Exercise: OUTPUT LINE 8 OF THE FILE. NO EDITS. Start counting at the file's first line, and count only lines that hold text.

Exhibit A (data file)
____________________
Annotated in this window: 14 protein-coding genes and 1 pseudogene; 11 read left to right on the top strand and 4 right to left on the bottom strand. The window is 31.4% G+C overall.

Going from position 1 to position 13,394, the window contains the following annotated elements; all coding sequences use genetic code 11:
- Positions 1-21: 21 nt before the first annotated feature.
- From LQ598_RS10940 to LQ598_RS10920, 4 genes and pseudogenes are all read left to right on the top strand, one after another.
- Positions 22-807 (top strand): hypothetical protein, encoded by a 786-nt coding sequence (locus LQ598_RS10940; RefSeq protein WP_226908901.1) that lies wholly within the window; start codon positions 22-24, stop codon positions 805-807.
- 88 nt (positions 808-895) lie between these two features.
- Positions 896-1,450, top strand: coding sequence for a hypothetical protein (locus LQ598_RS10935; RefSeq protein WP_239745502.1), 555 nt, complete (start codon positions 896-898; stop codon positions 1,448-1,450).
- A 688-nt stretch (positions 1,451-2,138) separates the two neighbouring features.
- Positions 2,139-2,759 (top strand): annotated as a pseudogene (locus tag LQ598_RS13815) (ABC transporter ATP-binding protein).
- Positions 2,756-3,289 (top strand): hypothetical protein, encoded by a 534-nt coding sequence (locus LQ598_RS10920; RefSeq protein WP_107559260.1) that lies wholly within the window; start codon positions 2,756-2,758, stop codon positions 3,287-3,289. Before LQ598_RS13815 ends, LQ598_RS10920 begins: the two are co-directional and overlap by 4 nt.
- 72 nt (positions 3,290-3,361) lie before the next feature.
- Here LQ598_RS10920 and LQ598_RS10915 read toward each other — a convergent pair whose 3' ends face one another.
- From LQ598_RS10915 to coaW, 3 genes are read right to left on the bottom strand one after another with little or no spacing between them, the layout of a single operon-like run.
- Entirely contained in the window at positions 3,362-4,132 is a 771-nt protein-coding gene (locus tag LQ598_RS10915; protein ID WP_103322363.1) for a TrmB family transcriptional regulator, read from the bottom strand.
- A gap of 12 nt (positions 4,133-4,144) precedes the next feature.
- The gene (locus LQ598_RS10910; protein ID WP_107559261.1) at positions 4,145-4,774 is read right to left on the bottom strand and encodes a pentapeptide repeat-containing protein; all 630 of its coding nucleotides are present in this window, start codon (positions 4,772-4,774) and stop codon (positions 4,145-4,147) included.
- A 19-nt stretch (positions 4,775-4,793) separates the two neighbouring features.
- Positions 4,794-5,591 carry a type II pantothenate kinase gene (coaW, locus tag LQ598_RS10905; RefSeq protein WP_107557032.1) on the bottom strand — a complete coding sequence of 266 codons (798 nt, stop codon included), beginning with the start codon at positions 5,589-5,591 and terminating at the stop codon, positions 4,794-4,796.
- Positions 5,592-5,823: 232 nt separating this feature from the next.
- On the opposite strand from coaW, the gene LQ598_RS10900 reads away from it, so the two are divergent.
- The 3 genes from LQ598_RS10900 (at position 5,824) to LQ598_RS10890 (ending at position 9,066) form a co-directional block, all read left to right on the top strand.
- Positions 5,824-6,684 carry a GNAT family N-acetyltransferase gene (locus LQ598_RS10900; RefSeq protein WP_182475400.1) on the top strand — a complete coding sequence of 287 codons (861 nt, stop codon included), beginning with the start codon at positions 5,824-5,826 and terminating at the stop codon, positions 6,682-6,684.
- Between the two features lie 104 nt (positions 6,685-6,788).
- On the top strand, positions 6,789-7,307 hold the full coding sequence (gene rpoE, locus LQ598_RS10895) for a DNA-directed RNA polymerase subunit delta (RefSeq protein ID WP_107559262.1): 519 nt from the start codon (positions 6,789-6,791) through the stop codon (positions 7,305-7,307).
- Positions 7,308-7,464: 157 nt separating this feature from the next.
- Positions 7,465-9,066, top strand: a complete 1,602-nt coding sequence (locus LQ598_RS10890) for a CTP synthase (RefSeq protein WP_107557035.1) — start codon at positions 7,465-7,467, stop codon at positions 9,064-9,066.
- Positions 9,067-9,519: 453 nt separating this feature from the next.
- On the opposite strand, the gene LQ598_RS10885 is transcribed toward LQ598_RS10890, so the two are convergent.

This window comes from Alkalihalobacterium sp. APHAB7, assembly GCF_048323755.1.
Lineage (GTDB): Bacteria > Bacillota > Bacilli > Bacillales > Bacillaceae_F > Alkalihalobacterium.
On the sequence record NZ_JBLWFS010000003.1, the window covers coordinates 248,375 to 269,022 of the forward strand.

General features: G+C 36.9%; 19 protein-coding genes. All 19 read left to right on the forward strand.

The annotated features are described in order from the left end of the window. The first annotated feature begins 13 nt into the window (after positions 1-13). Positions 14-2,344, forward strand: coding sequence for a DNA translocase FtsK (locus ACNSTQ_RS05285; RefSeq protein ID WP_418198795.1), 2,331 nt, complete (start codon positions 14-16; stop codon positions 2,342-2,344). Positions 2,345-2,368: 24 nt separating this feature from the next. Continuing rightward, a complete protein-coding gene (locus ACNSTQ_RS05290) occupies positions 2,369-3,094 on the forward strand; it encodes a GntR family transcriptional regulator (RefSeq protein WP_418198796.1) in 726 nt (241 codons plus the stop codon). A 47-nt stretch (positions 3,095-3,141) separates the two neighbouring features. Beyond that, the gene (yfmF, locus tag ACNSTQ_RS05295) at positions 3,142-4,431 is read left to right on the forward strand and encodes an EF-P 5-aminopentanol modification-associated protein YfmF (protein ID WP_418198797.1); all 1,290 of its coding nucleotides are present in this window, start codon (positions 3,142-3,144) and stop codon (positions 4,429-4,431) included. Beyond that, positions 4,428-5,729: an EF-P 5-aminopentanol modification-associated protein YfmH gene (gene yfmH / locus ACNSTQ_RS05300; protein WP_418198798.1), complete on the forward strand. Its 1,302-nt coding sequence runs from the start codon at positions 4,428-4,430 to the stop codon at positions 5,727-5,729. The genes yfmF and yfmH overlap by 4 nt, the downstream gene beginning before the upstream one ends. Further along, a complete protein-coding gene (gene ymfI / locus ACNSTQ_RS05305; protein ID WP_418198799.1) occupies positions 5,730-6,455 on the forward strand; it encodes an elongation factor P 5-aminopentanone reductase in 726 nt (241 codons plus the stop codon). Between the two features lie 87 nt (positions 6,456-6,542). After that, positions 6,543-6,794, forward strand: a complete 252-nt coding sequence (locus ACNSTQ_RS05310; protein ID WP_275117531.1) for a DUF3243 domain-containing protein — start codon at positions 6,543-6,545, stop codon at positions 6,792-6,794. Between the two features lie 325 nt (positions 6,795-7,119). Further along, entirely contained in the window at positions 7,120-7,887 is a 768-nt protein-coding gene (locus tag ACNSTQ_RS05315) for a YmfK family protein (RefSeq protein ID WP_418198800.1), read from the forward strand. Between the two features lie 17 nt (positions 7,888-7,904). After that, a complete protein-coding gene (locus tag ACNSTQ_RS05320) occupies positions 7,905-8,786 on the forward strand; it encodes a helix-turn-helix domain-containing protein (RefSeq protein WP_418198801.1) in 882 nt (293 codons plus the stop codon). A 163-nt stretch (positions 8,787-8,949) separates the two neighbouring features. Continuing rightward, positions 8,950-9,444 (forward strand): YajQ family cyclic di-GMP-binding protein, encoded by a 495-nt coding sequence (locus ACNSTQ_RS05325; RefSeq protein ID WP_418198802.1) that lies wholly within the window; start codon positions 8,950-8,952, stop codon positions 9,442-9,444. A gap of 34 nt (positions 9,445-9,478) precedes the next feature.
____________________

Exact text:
- A 688-nt stretch (positions 1,451-2,138) separates the two neighbouring features.